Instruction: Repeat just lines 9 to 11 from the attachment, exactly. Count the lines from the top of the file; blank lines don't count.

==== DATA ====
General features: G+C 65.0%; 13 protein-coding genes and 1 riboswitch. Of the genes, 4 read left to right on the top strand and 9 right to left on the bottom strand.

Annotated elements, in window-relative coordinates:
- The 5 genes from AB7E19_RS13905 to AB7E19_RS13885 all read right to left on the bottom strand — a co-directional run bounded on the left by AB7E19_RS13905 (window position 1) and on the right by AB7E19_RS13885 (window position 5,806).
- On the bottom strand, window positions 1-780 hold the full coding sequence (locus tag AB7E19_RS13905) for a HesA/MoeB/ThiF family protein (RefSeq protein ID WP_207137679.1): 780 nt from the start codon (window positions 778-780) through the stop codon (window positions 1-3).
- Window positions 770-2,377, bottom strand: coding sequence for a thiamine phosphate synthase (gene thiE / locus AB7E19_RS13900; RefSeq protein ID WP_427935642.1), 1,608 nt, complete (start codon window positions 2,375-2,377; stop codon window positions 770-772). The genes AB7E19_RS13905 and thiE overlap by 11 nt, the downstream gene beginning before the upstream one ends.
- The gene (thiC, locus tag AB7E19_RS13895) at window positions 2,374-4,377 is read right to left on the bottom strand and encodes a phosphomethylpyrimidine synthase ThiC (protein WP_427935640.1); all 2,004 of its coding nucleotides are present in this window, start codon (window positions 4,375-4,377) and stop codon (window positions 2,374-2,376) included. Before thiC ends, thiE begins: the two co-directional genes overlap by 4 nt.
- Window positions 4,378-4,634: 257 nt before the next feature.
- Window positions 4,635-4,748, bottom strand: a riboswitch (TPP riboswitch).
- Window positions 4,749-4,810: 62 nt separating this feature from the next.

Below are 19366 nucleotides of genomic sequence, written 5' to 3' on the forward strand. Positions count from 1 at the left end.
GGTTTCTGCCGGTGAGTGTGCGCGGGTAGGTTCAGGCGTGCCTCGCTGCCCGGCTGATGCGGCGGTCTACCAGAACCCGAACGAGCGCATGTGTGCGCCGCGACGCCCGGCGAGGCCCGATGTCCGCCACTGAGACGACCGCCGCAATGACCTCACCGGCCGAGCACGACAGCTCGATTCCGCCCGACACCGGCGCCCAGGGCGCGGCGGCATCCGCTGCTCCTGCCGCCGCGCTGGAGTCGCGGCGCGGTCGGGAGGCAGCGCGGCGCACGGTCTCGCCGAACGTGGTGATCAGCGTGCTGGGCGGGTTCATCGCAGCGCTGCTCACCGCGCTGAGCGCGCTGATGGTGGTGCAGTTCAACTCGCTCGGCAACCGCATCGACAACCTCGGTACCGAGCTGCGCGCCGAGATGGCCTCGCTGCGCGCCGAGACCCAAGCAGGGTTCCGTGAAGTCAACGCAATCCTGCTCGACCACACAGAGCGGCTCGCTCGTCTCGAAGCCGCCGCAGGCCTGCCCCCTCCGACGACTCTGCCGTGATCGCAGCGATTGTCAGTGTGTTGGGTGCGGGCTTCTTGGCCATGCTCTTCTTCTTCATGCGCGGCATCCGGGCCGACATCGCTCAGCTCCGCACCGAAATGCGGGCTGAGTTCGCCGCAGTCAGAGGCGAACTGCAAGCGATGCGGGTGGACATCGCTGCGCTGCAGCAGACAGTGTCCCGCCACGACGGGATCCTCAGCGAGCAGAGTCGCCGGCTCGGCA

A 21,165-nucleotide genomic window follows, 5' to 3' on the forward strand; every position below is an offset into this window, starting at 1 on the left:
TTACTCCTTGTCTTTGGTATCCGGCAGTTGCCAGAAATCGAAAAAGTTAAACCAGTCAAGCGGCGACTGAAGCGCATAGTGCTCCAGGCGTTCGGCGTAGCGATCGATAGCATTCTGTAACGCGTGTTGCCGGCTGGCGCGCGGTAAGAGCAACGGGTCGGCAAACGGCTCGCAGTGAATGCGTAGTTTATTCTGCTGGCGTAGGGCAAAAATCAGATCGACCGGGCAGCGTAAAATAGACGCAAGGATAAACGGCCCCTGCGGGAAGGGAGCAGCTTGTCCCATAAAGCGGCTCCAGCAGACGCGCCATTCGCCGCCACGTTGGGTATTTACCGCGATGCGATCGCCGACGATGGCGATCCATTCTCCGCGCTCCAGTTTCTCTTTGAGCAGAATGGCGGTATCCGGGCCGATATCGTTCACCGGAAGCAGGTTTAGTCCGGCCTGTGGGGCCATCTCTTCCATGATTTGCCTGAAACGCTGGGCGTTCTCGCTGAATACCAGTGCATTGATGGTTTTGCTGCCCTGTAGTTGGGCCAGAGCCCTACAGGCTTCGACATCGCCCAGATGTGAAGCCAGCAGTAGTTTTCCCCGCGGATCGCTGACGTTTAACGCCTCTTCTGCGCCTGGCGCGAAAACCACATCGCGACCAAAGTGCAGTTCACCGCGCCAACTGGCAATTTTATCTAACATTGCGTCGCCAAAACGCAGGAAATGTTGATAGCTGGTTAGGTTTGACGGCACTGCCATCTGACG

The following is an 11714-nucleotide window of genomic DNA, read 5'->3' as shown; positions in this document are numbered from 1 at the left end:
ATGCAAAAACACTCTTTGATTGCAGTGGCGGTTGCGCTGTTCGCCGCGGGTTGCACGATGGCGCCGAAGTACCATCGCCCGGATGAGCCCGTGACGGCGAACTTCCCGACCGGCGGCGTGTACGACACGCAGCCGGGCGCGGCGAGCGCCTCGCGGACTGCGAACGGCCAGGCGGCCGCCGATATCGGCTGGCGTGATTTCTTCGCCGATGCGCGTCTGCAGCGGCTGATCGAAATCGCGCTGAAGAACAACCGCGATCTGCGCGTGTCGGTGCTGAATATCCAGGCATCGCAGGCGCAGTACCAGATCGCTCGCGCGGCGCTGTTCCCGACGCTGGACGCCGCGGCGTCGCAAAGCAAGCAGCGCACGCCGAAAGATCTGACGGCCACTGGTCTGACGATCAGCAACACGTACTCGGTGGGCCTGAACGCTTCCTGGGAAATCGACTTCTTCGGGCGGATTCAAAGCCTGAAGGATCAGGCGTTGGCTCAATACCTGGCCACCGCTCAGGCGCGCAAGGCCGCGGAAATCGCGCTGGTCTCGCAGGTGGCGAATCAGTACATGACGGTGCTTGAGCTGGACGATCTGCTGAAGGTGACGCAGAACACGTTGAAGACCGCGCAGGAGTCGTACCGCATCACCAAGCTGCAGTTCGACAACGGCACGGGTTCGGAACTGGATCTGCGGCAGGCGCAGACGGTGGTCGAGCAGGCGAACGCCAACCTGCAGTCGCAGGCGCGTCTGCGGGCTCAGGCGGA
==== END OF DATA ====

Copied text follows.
- Window positions 4,749-4,810: 62 nt separating this feature from the next.

Below are 19366 nucleotides of genomic sequence, written 5' to 3' on the forward strand. Positions count from 1 at the left end.
GGTTTCTGCCGGTGAGTGTGCGCGGGTAGGTTCAGGCGTGCCTCGCTGCCCGGCTGATGCGGCGGTCTACCAGAACCCGAACGAGCGCATGTGTGCGCCGCGACGCCCGGCGAGGCCCGATGTCCGCCACTGAGACGACCGCCGCAATGACCTCACCGGCCGAGCACGACAGCTCGATTCCGCCCGACACCGGCGCCCAGGGCGCGGCGGCATCCGCTGCTCCTGCCGCCGCGCTGGAGTCGCGGCGCGGTCGGGAGGCAGCGCGGCGCACGGTCTCGCCGAACGTGGTGATCAGCGTGCTGGGCGGGTTCATCGCAGCGCTGCTCACCGCGCTGAGCGCGCTGATGGTGGTGCAGTTCAACTCGCTCGGCAACCGCATCGACAACCTCGGTACCGAGCTGCGCGCCGAGATGGCCTCGCTGCGCGCCGAGACCCAAGCAGGGTTCCGTGAAGTCAACGCAATCCTGCTCGACCACACAGAGCGGCTCGCTCGTCTCGAAGCCGCCGCAGGCCTGCCCCCTCCGACGACTCTGCCGTGATCGCAGCGATTGTCAGTGTGTTGGGTGCGGGCTTCTTGGCCATGCTCTTCTTCTTCATGCGCGGCATCCGGGCCGACATCGCTCAGCTCCGCACCGAAATGCGGGCTGAGTTCGCCGCAGTCAGAGGCGAACTGCAAGCGATGCGGGTGGACATCGCTGCGCTGCAGCAGACAGTGTCCCGCCACGACGGGATCCTCAGCGAGCAGAGTCGCCGGCTCGGCA